Approximately 30 per cent of patients who undergo cholecystectomy for biliary dyskinesia will continue to have symptoms after surgery. Quality of life has not been evaluated but may be decreased in these patients. The purpose of this study was to measure quality of life after laparoscopic
cholecystectomy in these patients to better define optimal treatment of biliary dyskinesia. All patients with biliary dyskinesia (defined as the absence of gallstones, and a gallbladder ejection fraction of <35%) who underwent cholecystectomy at our institution from January 31, 2000 to
January 31, 2005 were identified. Preoperative data including ultrasound, biochemical data, and pathology were retrieved by chart review. Postoperative assessment included the Gastrointestinal Quality of Life Index and a symptom survey. The postoperative quality of life was compared with historic
standards. The quality of life was also compared with preoperative variables to determine if any variables predicted outcome. A total of 66 patients were identified as fitting the inclusion criteria. Forty-three patients were reached by phone and 30 agreed to participate. Patients were noted
to have good recall as to preoperative symptoms when the retrospective survey of symptoms was compared with the medical record. The mean ± SD postoperative quality of life in the study population was 113 ± 20. This is higher than in historic patients with gallbladder disease
before (84 ± 19) and after (102 ± 13) cholecystectomy. Quality of life in the study group was lower than the healthy control (125 ± 13). Patients having both postprandial nausea and vomiting before surgery had a lower quality of life (P < 0.029) after surgery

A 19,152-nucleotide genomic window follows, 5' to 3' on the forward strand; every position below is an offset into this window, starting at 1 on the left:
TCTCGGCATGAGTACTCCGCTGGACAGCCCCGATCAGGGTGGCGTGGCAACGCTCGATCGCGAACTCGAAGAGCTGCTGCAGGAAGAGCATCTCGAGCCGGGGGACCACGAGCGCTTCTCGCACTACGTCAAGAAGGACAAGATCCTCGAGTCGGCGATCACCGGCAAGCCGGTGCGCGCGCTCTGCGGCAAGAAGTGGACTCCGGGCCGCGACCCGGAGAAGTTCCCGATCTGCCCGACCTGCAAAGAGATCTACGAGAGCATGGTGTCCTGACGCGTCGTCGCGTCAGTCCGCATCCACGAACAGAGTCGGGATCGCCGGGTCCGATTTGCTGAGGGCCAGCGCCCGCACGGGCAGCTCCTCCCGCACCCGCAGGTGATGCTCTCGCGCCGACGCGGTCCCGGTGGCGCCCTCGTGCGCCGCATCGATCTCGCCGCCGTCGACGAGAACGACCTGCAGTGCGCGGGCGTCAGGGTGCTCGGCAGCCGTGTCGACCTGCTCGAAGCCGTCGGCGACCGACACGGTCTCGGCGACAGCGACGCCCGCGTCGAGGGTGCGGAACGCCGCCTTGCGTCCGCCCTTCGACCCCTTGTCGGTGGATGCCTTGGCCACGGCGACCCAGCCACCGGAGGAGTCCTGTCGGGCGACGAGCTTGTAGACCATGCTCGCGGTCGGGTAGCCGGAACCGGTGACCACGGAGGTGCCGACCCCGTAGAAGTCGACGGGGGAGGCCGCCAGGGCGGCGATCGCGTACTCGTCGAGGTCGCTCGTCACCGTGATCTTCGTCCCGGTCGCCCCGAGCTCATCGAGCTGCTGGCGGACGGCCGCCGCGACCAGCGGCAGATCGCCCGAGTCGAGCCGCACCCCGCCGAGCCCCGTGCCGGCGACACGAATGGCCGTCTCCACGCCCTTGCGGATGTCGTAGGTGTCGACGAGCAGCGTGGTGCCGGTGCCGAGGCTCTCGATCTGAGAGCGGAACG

as compared with those without these preoperative symptoms. When adjusted for nausea and vomiting, the quality of life in study patients (119 ± 14) was similar to normal controls. No other symptom, laboratory, pathologic, or sonographic data were predictive of a lower quality of life.
Cholecystectomy is beneficial for most patients with biliary dyskinesia. Nausea and vomiting were negative predictors of quality of life after cholecystectomy. These patients with nausea and vomiting may have a global gastrointestinal motility disorder and are less likely to benefit from cholecystectomy.
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Document Type: Research Article
From the Department of General Surgery, University of Missouri-Columbia,Columbia, Missouri; the
Department of Surgery, University of Florida-Shands Jacksonville, Jacksonville, Florida; and the Departments of
Health Management and Informatics and, Statistics, University of Missouri-Columbia, Columbia, Missouri
Publication date: May 1, 2008
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